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Anthony P Khawaja, Thaddeus P Dryja, Zhongyuan Wei, Dongying Song, Haijun Tian, Kristijan Kahler, Wei Zheng; A protective association of selective serotonin reuptake inhibitors and a harmful association of calcium channel blockers for primary open-angle glaucoma identified in a healthcare database analysis. Invest. Ophthalmol. Vis. Sci. 2017;58(8):3710.
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Identifying associations between systemic medication use and primary open-angle glaucoma (POAG) may highlight new biological pathways underlying glaucoma and possibly prompt changes in standards of care. We aimed to identify associations between prescription drugs and POAG in an exploratory study of US insurance claims data.
We analysed patient-level data from Truven Health MarketScan Research databases. POAG status and drug usage were ascertained during a 2-year identification period and a preceding 5-year period respectively. To reduce misclassification bias, we required cases to have undergone a glaucoma procedure and controls to have undergone cataract surgery but without a coded glaucoma diagnosis, procedure, or medication. We used multiple logistic regression models to examine associations of POAG with all prescription drugs and classes individually. Analyses were adjusted for age, sex, geographic region of residence, employment status, insurance plan type, and the total number of drugs prescribed. We applied a Bonferroni corrected threshold for statistical significance to account for the numerous drugs and classes tested.
In total, 6272 cases and 30,650 controls were identified and selected. The median age was 72 years and 48% were men. We examined associations between POAG status and 844 generic drugs and 292 drugs classes, yielding a Bonferroni threshold for statistical significance of P < 4.4 x 10-5. Selective serotonin reuptake inhibitors (SSRIs) were strongly associated with a reduced risk of POAG (OR [95% CI] 0.70 [0.64-0.76], P = 1.0 x 10-15); the most significant drug in this class was citalopram (OR [95% CI] 0.66 [0.57-0.77], P = 1.2 x 10-7). Calcium channel blockers (CCBs) were strongly associated with an increased risk of POAG (OR [95% CI] 1.26 [1.18-1.35], P = 1.8 X 10-11); the most significant drug in this class was amlodipine (OR [95% CI] 1.27 [1.18-1.37], P = 5.9 X 10-10).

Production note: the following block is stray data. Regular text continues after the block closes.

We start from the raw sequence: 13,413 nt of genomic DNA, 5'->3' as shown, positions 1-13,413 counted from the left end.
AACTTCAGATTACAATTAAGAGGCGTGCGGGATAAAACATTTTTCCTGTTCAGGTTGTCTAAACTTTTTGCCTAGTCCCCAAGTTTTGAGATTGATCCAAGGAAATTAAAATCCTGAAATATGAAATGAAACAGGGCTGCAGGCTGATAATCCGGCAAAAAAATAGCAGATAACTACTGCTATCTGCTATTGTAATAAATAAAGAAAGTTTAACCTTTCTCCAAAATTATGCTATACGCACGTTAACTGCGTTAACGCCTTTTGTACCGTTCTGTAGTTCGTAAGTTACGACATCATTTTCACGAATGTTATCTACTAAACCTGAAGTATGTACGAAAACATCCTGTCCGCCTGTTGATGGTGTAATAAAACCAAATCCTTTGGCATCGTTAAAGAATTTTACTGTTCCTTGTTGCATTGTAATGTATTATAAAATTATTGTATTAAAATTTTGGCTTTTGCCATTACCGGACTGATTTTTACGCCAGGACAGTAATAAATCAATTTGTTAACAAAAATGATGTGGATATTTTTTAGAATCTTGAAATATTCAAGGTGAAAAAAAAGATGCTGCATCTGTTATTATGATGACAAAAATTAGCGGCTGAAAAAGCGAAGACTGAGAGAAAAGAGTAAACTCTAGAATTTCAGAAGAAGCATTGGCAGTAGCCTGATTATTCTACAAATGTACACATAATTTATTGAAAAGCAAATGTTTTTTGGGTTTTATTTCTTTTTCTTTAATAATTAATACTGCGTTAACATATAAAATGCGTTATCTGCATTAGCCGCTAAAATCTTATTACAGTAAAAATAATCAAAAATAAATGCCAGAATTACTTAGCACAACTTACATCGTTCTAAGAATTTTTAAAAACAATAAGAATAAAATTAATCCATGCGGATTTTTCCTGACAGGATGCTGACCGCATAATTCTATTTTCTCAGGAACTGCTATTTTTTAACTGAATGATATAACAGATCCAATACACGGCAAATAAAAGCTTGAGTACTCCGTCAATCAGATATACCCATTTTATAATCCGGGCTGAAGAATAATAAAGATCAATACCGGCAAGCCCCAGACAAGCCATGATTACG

We present real-world evidence for a protective association of SSRIs and a harmful association of CCBs for risk of POAG requiring a glaucoma procedure. Further research is needed to determine if these novel associations are due to as-yet-obscure roles for serotonin metabolism or calcium channels in glaucoma, or due to variations in the patterns for prescribing these drugs.
This is an abstract that was submitted for the 2017 ARVO Annual Meeting, held in Baltimore, MD, May 7-11, 2017.
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